1899 in reference to U.S. foreign policy, "one who advocates a policy of non-participation in foreign affairs" (earlier in reference to treatment of leprosy), from isolation + -ist. As an adjective from 1920. Isolationism is attested in a general sense by 1902; in a U.S. geopolitical sense by 1919 in reference to opposition to joining the League of Nations.
used from c. 1946 in a variety of senses, both by those supporting and those opposed to whatever it was: American intervention in foreign conflicts, a global foreign policy; supremacy of global institutions over national ones; a worldwide extension of capitalist market systems; from global + -ism. Related: Globalist.
abbreviation of National Association for the Advancement of Colored People, first attested 1910. The organization was founded Feb. 12, 1909, as National Negro Committee.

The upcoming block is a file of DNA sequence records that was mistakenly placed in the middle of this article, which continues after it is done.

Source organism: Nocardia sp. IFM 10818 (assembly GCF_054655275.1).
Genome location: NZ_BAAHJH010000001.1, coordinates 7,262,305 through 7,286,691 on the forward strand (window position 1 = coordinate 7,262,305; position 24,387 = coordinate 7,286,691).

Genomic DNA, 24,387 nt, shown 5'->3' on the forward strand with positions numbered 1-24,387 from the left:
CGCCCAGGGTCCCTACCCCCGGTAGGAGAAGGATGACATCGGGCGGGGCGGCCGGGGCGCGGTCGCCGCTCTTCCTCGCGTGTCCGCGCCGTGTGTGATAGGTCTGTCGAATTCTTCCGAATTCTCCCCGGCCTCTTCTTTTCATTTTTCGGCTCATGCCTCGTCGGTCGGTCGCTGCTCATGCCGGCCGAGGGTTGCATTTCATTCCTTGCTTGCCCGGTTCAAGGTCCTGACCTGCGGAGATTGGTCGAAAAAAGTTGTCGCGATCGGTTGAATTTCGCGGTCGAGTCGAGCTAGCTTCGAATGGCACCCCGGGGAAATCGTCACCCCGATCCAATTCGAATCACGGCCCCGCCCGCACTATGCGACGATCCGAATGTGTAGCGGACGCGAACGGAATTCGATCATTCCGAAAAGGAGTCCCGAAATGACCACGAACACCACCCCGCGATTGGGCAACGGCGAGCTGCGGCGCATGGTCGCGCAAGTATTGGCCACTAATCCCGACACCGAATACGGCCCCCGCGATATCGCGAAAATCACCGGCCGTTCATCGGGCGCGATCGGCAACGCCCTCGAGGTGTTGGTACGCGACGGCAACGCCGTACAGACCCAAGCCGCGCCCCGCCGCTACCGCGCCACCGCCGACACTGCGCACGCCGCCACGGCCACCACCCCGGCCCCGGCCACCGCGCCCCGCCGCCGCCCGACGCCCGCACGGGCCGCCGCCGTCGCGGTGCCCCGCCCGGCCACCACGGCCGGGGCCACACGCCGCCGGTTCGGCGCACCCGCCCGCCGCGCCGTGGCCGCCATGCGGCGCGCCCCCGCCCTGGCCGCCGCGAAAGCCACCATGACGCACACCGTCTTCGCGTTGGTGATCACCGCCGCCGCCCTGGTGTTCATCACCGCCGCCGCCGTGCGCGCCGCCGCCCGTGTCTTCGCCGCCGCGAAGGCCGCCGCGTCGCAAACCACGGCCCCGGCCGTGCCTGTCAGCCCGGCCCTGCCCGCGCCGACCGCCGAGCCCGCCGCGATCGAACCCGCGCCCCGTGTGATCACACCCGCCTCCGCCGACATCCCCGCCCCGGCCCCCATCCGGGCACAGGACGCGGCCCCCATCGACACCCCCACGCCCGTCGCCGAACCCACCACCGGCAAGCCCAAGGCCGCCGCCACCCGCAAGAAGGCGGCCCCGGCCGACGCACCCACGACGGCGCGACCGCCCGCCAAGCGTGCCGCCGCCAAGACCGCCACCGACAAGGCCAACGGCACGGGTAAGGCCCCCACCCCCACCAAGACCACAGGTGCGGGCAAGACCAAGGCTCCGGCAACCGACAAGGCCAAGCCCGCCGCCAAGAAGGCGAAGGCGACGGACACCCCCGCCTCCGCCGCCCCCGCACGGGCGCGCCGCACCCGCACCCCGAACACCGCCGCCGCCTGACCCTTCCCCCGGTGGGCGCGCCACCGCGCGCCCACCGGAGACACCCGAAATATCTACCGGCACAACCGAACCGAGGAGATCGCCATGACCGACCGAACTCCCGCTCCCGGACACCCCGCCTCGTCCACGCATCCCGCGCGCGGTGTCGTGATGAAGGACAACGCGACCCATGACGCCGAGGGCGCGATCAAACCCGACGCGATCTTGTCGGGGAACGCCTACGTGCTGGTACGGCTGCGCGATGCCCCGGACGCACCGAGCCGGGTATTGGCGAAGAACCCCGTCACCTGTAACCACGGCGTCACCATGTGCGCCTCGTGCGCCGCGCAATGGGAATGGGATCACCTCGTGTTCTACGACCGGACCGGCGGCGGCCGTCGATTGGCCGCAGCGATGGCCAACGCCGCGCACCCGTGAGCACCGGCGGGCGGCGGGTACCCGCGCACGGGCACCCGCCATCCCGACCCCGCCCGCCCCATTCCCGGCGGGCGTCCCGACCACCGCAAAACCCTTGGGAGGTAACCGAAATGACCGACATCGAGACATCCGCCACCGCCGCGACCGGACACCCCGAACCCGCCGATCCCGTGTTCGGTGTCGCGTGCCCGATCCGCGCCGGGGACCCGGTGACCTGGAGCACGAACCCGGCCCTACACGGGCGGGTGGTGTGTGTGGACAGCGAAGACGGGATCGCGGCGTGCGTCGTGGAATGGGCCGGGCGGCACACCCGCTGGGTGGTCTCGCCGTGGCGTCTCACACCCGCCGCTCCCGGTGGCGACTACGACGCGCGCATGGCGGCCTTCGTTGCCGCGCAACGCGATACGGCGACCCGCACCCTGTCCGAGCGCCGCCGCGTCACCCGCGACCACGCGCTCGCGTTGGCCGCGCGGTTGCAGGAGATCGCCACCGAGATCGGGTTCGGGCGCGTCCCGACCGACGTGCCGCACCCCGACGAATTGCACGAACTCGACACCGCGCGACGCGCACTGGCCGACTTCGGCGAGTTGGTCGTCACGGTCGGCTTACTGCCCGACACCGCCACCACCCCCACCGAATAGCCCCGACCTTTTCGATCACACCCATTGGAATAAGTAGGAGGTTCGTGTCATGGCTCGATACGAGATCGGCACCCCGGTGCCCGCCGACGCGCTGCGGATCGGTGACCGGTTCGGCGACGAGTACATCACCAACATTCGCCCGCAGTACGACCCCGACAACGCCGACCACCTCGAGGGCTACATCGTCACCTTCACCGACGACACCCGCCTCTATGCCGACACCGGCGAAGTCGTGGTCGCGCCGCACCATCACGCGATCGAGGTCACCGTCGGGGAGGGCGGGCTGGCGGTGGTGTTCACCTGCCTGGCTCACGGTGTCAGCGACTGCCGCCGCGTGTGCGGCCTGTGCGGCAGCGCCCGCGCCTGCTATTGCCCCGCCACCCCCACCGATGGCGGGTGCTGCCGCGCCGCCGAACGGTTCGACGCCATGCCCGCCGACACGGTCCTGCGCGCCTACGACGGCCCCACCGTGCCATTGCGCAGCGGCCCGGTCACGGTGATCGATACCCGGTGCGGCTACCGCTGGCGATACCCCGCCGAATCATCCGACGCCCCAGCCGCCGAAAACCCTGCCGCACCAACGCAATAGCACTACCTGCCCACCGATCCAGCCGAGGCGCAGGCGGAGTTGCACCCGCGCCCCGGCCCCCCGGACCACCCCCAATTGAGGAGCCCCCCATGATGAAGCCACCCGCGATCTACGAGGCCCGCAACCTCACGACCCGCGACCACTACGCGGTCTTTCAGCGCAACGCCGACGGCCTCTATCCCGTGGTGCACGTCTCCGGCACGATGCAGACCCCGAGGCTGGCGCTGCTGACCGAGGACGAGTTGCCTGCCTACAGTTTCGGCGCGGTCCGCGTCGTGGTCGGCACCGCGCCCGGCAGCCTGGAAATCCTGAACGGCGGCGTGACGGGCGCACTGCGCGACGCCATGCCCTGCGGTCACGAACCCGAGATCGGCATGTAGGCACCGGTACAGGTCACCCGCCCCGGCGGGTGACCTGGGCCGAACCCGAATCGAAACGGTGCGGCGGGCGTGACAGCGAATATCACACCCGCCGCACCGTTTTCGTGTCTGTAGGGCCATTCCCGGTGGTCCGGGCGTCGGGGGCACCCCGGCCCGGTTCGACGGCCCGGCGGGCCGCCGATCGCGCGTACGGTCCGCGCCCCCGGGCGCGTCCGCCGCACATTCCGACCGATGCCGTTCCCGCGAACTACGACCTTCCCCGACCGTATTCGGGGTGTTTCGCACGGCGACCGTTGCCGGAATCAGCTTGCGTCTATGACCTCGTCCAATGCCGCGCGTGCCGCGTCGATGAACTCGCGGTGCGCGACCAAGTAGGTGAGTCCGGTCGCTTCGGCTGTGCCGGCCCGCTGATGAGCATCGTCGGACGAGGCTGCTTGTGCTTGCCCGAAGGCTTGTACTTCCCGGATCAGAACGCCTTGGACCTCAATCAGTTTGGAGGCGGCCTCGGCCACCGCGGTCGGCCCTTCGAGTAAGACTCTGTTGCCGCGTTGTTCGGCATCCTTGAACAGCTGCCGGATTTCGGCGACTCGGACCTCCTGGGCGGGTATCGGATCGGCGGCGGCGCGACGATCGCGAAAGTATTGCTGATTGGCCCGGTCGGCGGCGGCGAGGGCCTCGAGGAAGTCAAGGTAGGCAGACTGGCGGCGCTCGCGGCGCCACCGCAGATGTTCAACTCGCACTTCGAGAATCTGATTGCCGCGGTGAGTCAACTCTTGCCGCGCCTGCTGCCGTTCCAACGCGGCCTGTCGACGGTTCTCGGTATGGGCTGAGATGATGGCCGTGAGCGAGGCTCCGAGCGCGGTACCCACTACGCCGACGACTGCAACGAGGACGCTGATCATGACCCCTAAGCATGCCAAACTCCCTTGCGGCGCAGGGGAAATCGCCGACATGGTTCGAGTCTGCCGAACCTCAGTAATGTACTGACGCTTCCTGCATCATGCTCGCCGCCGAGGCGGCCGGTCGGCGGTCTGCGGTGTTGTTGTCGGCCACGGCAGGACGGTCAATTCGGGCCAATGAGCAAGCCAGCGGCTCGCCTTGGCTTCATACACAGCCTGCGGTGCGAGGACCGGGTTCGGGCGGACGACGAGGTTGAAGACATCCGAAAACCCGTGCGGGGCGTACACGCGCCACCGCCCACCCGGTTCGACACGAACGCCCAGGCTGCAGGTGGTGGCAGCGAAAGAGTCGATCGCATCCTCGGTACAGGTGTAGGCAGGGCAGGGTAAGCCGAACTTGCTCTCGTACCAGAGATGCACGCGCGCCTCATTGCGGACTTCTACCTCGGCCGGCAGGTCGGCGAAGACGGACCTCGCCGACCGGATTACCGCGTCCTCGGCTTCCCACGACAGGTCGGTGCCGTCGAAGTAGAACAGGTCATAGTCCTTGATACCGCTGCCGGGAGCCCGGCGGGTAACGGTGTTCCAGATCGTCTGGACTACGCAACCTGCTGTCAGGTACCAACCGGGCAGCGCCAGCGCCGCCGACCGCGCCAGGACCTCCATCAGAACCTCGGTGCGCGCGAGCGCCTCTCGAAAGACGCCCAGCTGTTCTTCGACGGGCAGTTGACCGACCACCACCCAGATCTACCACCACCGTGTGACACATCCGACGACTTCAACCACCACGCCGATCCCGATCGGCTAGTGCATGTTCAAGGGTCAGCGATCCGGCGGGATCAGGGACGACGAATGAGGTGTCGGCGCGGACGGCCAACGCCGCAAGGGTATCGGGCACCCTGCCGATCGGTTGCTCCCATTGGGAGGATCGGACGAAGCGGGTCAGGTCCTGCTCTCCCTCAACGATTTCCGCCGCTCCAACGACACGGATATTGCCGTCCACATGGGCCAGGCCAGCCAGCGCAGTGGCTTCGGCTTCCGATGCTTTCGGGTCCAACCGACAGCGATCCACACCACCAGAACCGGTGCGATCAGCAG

1890 (attested from 1860 as a foreign word), "an expedition over country in East Africa lasting days or weeks," especially for hunting, from Swahili, "journey, expedition," from Arabic, literally "referring to a journey," from safar "journey" (which itself is attested in English as a foreign word from 1858). Used from 1920s of various articles of clothing suitable for safaris.
also m.y.o.b., by 1846, American English slang, an abbreviation of mind your own business. Often in M.Y.O.B. Society, an imaginary organization which a too-inquisitive person would be invited to join.